Pierce is a scorer, plain and simple, and defiant of age. According the Basketball-Reference.com, a guard/wing age 34 or older has scored 25 or more points per 100 possessions on 46 different occasions in the shot clock era (achieved by 24 different players).
Eight players, including Pierce, have done it three different times—Vince Carter, Walter Davis, Alex English, Julius Erving, Michael Jordan, Reggie Miller, and Dominique Wilkins would be the others. Manu Ginobili could join the three-timer/olde-tymer club next season, and Carter could become the only player to achieve the feat four times.
Of the 46 times, Pierce’s eFG% of .529 achieved last season would rank tied for fifth best. He is not only a scorer, he is an all-time great scorer.
Seventy-nine NBA players attempted 4.0 or more catch-and-shoot field goals per game last season (via NBA.com player tracking). Playing next to so many willing passers, from Wall to Nene to Gortat to Beal, Pierce should receive ample opportunity to catch the ball and make the other team pay. Pierce shot an eFG% of .571 on catch-and-shoot attempts last season (.397 on 2s, .395 on 3s), which ranked 29th amongst the 79 players—better than the .568 eFG% that each Kevin Love and Dirk Nowitzki fielded.
Clutch: the Wizards needed a lot of it last season, and Pierce is still oozing with it.
The standard definition of clutch is within the last five minutes of regulation or overtime with a five-point margin either way.
John Wall shot .378 in the clutch last season, attempting the second-most field goals (119) to Kevin Durant (132, 37.9%). Bradley Beal attempted 80 clutch shots and made .350 of them. Wall shot 6-for-27 from 3 in the clutch, and Beal shot 10-for-31. Both will get better.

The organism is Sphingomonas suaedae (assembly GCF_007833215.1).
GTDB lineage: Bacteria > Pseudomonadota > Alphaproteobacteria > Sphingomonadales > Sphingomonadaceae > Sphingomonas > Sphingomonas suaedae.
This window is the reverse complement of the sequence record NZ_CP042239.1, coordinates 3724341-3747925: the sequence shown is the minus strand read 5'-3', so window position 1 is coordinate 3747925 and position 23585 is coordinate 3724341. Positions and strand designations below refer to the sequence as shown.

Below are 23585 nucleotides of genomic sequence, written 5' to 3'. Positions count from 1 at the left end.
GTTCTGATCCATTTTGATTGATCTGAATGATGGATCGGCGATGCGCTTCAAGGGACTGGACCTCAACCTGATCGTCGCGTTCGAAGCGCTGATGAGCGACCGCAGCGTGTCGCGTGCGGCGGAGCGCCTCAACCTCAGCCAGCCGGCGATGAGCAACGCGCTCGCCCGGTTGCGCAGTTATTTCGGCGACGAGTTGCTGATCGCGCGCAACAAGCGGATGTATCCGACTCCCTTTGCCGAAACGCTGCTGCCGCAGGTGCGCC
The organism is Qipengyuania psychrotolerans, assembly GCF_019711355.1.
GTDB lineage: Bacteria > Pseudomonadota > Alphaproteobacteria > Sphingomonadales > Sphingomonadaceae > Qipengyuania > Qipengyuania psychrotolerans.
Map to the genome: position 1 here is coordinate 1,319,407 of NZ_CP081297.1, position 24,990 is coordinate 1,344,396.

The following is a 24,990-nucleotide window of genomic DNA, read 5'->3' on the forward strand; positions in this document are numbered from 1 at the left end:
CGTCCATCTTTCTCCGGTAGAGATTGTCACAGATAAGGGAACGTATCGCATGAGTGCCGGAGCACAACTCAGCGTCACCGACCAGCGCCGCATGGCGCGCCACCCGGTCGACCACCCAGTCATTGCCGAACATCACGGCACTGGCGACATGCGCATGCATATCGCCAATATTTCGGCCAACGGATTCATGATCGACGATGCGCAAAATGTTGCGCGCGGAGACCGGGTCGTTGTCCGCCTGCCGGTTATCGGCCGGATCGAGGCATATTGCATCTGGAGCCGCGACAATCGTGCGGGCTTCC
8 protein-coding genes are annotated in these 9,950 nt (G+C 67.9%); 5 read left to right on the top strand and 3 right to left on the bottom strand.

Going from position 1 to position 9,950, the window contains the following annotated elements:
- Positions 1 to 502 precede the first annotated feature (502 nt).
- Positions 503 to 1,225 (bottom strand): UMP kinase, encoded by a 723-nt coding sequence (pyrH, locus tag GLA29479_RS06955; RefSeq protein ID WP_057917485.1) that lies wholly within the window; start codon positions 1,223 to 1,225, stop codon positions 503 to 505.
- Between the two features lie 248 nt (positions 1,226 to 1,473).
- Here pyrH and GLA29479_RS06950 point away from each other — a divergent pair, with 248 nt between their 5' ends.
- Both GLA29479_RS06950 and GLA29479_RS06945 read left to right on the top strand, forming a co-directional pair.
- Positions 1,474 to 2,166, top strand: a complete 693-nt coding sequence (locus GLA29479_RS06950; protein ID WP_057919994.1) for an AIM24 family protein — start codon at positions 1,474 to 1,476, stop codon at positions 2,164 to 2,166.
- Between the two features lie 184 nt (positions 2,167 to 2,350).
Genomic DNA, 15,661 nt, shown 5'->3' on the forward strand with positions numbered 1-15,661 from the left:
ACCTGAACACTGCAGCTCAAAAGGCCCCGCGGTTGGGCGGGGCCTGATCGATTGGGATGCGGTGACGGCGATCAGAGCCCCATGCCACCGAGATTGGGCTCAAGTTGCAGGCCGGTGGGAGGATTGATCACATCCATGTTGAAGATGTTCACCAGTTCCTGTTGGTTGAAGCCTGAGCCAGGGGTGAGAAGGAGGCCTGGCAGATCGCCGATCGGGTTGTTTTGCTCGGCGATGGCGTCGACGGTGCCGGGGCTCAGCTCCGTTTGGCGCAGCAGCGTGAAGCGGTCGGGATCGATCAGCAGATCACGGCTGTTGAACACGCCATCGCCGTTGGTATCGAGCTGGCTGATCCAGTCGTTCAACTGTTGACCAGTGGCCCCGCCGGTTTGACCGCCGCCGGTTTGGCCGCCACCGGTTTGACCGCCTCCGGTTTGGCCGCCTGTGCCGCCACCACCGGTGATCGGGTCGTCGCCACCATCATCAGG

Paul Pierce, last season, shot .469 in the clutch over 49 attempts. He made the third-most clutch 3-pointers (16) after Damian Lillard (19) and Kevin Durant (20), and Pierce shot .552 on those 3s.
The Wizards led the NBA in clutch minutes last season with 243 and won .457 of the time (ranked 19th best).
Wall and Beal will still get plenty of plays called for them when it counts, but now Wittman has an additional weapon that will better equip the Wizards to win close games. Might a 50-win season be on the way?
Jason Kidd on Paul Pierce.
In Las Vegas, cohort Ben Standig and I were able to catch up with Milwaukee Bucks head coach Jason Kidd after a Jazz-Bucks summer league game to speak about Pierce, whom Kidd coached last season in Brooklyn.
On his reaction to Pierce going to the Wizards:
“Washington got better. They got a veteran guy who understands what it means to be a professional, comes to work every day, and understands what it takes to win a championship.”
What what Pierce choosing the Wizards says about the franchise:
“I think it’s just a matter of the process of getting better. You can see that with Gortat coming back. The backcourt is very talented. They lose a player, a piece, but they’re not afraid to go out and get a piece that can help them. They’re going to be one of the top teams in the East.”
How Pierce will help the Wiz Kids—Wall, Beal, and Porter:
“He’s going to help them all, and they’re going to help him. When you talk about work ethic, he comes every day early to do his job. He’s been in a lot of battles, classic championships. He’s going to help these guys understand what it takes to win.”
The Wiz Kids are going to help Pierce?
“They’ve got some talented guys that can get him shots. It goes both ways.”